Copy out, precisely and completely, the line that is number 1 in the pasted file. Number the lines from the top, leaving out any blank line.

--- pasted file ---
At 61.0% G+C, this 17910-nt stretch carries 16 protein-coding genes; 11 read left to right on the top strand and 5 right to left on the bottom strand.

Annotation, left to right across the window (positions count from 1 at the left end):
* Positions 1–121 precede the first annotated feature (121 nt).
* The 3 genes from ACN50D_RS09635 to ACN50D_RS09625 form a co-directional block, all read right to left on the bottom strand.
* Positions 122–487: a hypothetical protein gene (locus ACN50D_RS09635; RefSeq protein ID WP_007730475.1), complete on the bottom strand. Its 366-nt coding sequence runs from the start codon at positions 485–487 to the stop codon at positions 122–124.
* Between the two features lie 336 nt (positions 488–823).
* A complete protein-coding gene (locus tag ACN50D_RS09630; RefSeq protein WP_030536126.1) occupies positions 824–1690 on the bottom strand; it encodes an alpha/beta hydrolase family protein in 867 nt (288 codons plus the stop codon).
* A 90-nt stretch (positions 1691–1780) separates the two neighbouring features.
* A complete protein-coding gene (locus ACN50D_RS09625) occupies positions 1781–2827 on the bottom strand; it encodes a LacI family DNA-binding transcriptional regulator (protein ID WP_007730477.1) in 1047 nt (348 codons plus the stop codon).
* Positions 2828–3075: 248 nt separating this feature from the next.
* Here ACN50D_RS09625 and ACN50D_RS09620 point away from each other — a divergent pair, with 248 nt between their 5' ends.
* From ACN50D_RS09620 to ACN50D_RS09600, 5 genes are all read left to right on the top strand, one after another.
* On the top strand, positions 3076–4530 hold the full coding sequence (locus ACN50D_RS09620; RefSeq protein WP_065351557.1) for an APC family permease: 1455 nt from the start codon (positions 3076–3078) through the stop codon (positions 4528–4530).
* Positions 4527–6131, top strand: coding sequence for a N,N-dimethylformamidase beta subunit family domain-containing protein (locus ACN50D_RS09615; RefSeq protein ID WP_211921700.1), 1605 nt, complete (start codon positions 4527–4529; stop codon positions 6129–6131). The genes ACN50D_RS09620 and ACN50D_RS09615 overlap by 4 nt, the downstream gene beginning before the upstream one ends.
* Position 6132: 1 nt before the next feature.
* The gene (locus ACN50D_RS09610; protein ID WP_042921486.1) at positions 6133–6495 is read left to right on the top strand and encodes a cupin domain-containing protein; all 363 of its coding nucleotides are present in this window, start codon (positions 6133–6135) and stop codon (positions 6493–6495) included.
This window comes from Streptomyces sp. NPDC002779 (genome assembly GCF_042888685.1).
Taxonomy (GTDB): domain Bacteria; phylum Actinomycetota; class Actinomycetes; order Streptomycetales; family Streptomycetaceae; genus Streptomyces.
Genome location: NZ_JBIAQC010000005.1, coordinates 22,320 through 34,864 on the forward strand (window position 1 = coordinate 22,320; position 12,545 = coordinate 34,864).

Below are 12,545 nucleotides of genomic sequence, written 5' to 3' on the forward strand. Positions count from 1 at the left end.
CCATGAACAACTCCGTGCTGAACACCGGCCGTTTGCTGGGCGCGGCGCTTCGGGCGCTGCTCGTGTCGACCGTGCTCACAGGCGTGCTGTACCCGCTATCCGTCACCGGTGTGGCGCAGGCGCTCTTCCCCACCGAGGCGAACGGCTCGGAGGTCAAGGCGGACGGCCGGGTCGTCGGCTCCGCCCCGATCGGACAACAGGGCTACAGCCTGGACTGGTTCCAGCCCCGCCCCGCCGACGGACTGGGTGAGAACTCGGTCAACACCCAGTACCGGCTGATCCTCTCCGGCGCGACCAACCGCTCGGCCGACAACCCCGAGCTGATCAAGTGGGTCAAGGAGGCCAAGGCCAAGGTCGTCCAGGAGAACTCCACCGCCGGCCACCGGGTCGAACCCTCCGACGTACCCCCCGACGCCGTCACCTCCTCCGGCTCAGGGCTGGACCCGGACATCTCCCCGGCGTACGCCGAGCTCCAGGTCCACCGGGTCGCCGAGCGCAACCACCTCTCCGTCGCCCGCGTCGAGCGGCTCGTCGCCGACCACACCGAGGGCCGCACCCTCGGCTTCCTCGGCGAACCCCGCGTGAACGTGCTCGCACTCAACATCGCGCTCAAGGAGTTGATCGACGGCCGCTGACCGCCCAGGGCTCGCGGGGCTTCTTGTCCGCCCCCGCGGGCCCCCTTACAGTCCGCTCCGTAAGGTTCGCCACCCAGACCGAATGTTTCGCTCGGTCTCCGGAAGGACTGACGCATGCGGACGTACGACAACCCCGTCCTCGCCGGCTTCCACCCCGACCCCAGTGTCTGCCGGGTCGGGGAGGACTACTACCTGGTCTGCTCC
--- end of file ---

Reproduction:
At 61.0% G+C, this 17910-nt stretch carries 16 protein-coding genes; 11 read left to right on the top strand and 5 right to left on the bottom strand.